This post originally appeared on the AiR member site on February 3, 2015. It will give you a taste of all the resources we make available to our members, and how they will help you help your loved one.
If you’re reading this, congratulations! You’ve made it to this site. This means you are putting together a plan for dealing with substance abuse in your family. And not just any plan – a plan that puts together the best that science and practice have to offer.
So pause and take a deep breath because on this site you will find everything you’re going to need.
The video modules on this site lay out the plan step by step. You’re going to start by making sure you know how to stay safe and you’re going to think through what you would do in a crisis.
With our guidance, using the key observation exercises, you are going to identify the aspects that are key to your relationship and to your loved one’s substance use. These observations will help you see what’s important, where you can assert yourself and influence change, and where you can clean things up and make your message clearer.
Next, it’s time to focus on your communication: how to avoid fights, how to avoid the vagueness that consumes relationships where there is substance abuse, and how to really listen to your loved one. Communication is so important. It will help build back that bridge between you, it will soften things, and help you remember the power you do have to alter outcomes.
It’s also time to ask the key question: are they using right now or are they not?
You’ll want to put other things aside and focus on what is right in front of you with regards to your loved one’s use. She just came home: is she doing that little smile she does when she’s been smoking?; are his eyes drooping?; is he avoiding looking at me? Or, is her energy normal?; is he on time?; does his voice sound strong?
You know what to look for, and with our help, you’ll be making some notes based on those key observations. You can now behave and communicate in a way that lines up with these observations: stepping away, removing rewards, and allowing natural consequences if they’re using, or stepping in and rewarding if they’re not.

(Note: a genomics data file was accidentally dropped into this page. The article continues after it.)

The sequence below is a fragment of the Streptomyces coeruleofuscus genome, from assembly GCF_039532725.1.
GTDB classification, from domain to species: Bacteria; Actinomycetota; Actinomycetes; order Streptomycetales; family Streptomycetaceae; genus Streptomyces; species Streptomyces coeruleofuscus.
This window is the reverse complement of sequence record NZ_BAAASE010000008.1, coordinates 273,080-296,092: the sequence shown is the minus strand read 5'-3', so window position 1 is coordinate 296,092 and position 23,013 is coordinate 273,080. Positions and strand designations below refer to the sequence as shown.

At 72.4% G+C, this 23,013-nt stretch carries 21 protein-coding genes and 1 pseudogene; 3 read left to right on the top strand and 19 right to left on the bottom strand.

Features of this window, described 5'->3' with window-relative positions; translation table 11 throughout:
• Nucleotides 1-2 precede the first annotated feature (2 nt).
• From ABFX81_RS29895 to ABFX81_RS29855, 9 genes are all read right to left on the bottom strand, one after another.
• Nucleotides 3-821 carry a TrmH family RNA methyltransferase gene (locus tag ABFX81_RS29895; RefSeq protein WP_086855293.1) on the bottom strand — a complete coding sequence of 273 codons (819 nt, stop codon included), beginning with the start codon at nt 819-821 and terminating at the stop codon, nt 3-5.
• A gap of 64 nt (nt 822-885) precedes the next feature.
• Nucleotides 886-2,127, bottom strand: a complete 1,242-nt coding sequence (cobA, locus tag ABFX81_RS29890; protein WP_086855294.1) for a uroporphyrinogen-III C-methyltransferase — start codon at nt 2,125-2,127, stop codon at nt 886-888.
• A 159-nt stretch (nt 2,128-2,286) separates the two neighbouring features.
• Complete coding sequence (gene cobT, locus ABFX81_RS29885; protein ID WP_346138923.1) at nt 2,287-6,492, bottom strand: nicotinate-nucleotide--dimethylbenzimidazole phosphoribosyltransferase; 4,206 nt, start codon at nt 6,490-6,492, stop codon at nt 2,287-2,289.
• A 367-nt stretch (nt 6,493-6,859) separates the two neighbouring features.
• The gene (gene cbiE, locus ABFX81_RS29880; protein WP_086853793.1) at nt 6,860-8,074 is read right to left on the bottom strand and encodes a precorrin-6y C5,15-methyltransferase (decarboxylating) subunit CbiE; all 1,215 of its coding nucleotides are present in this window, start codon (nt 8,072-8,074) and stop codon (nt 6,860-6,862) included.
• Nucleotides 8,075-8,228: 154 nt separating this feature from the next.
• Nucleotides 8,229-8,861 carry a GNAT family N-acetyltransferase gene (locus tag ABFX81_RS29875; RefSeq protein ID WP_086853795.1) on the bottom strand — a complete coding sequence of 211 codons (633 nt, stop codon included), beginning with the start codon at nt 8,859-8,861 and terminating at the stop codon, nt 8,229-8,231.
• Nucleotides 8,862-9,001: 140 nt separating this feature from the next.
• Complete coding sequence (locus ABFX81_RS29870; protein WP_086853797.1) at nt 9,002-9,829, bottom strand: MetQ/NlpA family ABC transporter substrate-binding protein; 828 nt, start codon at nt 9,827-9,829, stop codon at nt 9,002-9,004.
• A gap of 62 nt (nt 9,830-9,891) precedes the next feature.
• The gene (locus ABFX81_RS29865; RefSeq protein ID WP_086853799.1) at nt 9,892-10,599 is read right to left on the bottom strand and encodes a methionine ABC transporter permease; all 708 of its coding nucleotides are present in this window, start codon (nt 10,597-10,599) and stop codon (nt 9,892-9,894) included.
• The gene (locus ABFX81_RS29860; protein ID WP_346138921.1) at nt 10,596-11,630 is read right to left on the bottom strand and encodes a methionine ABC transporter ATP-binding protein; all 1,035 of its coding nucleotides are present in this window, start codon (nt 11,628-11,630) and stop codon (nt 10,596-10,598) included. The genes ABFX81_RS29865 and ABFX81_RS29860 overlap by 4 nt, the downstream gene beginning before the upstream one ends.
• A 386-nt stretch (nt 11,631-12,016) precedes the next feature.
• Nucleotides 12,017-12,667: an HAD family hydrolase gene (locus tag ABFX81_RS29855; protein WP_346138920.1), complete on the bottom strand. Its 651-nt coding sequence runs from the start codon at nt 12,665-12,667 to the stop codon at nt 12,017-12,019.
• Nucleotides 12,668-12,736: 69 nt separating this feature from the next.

And you’re getting a handle on your own thoughts and feelings. You’re paying attention to how you may be distorting your thoughts and making yourself feel bad. You’re cutting yourself a break, and taking time for yourself; looking for a better balance in your life.
And, finally, you’ll do the homework around treatment. You’ve identified some options and written them down for your loved one. You understand the admissions process and what insurance will cover. You’ve learned to look for wishes and dips, moments when your loved one’s motivation for change is showing, either through a wish for something more in their life, or a dip, those bad feelings that accompany use. You’ve scripted your request to your loved one to consider treatment and you’ve rehearsed it a couple times. You’re ready to step in at a moment’s notice and intervene.
Now take another breath. You’re as ready as you can be, with the best plan possible, adapted to your specific situation . Stay alert and connected.
Join the Allies in Recovery member site today for full, unlimited access to our e-learning platform, expert guidance, and the chance to connect with others in your situation. Learn more here.